Following week 10 tutorial’s exercise, explain why you chose the Creative Commons license that you added to your blog and discuss the relevance (or not) of adding the license.
Creative Commons is one of the most interesting things I think we’ve covered in this subject. The global nature of the Internet makes it a fascinating thing to study through a legal lens. For centuries, legal systems have been set up in national, state and municipal jurisdictions, and perhaps more recently, in limited-continental jurisdictions (think: the EU).
But the Internet, by it’s very nature is global.
- So how do you govern it?
- How do you police it?
- And how do you put users to trial?
These are difficult questions with essay-long answers. But creative commons makes an attempt to govern the un-governable… or at least provide some form of regulation to internet-based intellectual property. Even in the real world, intellectual property law is a complex area of study. Take this not the virtual world, and IP law takes on a whole new dimension.
According to the CC website:
Creative Commons develops, supports, and stewards legal and technical infrastructure that maximizes digital creativity, sharing, and innovation.
The founders of CC grew frustrated with licensing rights on the internet. If you want to use someone’s material that they’ve uploaded to the internet, it’s often very difficult to determine how they want it to be used (or whether they want it to be used at all). In response, Creative Commons was set up: an “infrastructure” that offers a set of “copyright licenses and tools” that allow people to spell out (in layman’s terms and in legalese) how they want their online material (often intellectual property) to be used.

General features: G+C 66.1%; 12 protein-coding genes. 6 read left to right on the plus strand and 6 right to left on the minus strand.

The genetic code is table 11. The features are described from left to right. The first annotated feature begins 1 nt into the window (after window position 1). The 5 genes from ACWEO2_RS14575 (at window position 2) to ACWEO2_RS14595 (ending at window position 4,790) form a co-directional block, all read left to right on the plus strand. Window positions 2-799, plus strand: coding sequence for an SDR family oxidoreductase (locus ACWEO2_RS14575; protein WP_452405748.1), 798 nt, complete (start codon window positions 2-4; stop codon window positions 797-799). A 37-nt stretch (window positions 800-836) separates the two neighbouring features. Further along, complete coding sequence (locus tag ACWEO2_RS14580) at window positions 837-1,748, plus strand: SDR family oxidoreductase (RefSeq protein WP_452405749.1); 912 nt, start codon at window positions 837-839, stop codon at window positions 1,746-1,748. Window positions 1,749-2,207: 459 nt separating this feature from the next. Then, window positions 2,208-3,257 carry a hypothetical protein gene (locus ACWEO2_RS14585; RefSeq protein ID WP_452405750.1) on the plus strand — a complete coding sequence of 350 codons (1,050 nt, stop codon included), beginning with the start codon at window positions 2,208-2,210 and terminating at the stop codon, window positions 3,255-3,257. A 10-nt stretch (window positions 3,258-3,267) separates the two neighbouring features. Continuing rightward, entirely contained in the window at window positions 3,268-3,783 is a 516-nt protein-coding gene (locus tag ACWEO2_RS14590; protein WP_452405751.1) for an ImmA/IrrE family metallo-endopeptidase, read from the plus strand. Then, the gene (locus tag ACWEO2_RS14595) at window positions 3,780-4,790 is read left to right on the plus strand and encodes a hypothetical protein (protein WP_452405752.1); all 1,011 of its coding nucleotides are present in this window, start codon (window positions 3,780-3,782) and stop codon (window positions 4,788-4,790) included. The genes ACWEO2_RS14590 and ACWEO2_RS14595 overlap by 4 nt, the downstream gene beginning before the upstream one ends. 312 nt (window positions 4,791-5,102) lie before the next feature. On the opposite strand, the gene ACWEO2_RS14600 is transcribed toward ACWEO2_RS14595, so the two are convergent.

For example, if I wanted a picture of a grasshopper for the front page of my blog, I could jump onto Google, do a quick search, and before you know it, I’d be met with thousands and thousands of results (1,020,000 actually…). But for most of these images, I’d have great difficult discerning who published the photo, or who can be credited as having taken the photo. So for people who get a moral buzz from accurately crediting the work and intellectual property of other people, they find themselves in quite the quandary.
The Creative Commons licensing system meant that internet users could state from the outset that they are happy (or unhappy) for their material to be used in ways X, Y and Z. The CC website claims that the ability to pre-define how your material is used “create[s] balance inside the traditional “all rights reserved” setting that copyright law [establishes]”.
For my blog, I didn’t want to miss out on all the fun. So I had a quick browse of CC’s template-license agreements and made my choice.
This license means that others are welcome to “remix, tweak, and build upon” my material on this blog. As long as their work is “non-commercial”, they credit me, and license their own work “under the identical terms”.
I chose this license for a number of reasons:
- I am happy to have people “remix” and “tweak” the content of my blog. Having said that, I found that this ‘clause’ was an odd one to apply to a blog such as mine, which mainly consists of text and ideas.
- I think that it’s important that any users of my work are “non-commercial”. The thought of someone using the text posted here for profit, when I am contributing for free seems most unfair to me.
- I like to be credited. Who doesn’t?
- And licensing the work under identical terms. I think that it is vitally important to include this one in any licensing arrangement. Without this it makes it possible for someone to use my material (under the other conditions), and then apply a different license; thus negating my license terms and conditions.
As I said above, the relevance of applying a Creative Commons license to my blog is fairly limited. But I think that the utility provided by CC to internet users who don’t have the time or expertise to draft a legal agreement is very valuable. If I were a visual artist, in a garageband trying to get my music off the ground, or if I was a more active amateur film maker, I would certainly use this valuable resource to protect (and share) the fruits of my labour.